Lottery is a popular way to raise money. It’s simple to organize, inexpensive and very popular with the general public. Its wide appeal is based on the fact that there’s a very slim chance of winning — and even if you do win, it’s often not enough to make a significant difference in your life.
The story takes place in a small, unnamed American village where residents are gathering for the annual lottery. Children are piling stones while adults assemble for the event, which is said to ensure a good harvest; Old Man Warner quotes an ancient proverb: “Lottery in June, corn be heavy soon.”
Jackson describes how the heads of families prepare for Lottery Day by assembling and discussing the arrangements the night before. Then, on Lottery Day, each family draws a folded slip of paper from a black box. One slip is marked with a black spot. If the head of a family draws this ticket, everyone in that household must take part in the lottery again, for another chance to draw the black-spot slip.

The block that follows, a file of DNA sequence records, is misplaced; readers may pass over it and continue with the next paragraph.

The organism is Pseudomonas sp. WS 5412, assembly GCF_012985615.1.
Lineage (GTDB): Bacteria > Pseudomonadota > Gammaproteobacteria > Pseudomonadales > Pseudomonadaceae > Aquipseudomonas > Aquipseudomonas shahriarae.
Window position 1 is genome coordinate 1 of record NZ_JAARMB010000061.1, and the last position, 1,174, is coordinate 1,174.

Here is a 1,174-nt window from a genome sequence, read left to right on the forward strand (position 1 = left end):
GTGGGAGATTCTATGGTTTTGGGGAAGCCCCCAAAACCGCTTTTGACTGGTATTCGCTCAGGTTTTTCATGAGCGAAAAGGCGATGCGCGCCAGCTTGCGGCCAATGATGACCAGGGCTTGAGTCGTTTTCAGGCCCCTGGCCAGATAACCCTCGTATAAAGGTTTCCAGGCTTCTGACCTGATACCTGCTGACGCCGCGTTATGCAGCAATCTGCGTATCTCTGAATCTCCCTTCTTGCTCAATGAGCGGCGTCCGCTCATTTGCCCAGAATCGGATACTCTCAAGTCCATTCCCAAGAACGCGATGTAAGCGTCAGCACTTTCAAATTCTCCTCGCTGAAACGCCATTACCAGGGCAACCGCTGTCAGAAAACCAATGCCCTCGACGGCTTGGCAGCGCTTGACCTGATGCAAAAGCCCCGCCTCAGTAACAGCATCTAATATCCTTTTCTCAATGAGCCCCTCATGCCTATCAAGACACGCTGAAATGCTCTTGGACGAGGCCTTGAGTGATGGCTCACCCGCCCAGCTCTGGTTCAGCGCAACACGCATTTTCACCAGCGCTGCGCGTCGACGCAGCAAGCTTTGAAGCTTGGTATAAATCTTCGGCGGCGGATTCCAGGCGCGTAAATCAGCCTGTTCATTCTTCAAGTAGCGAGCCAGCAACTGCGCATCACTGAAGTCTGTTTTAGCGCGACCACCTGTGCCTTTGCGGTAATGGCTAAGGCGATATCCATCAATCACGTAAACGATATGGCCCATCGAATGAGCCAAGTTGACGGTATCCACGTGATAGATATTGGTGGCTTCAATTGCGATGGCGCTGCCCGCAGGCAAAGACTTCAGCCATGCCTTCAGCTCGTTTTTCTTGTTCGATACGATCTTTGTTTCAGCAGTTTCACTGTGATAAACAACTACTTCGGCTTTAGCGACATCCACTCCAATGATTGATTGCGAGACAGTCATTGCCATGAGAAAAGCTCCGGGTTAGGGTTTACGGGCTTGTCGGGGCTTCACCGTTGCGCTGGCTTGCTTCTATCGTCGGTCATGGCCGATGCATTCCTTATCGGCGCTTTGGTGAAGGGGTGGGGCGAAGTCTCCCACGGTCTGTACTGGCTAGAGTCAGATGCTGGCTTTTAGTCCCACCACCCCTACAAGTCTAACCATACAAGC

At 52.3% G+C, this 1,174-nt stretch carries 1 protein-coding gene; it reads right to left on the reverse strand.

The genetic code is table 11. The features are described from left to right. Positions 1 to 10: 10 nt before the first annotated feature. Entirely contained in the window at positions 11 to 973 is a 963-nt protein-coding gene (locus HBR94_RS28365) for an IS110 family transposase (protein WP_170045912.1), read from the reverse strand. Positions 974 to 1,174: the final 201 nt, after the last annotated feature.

One of the children is named Dickie Delacroix, whose last name means “the cross.” This is an ironic reference to the town’s lottery tradition that seems anything but holy. It’s also a commentary on how the violence in the story, written three years after World War II, seems normalized.
Lotteries are often run by state or federal governments, and are similar to gambling in that multiple people pay a low price for the chance to win a large sum of money. In the United States, for example, winners are paid in either an annuity or a lump-sum payment. A winner who chooses a lump-sum payment receives a much smaller amount than the advertised jackpot, because of the time value of money and the income taxes owed on the prize.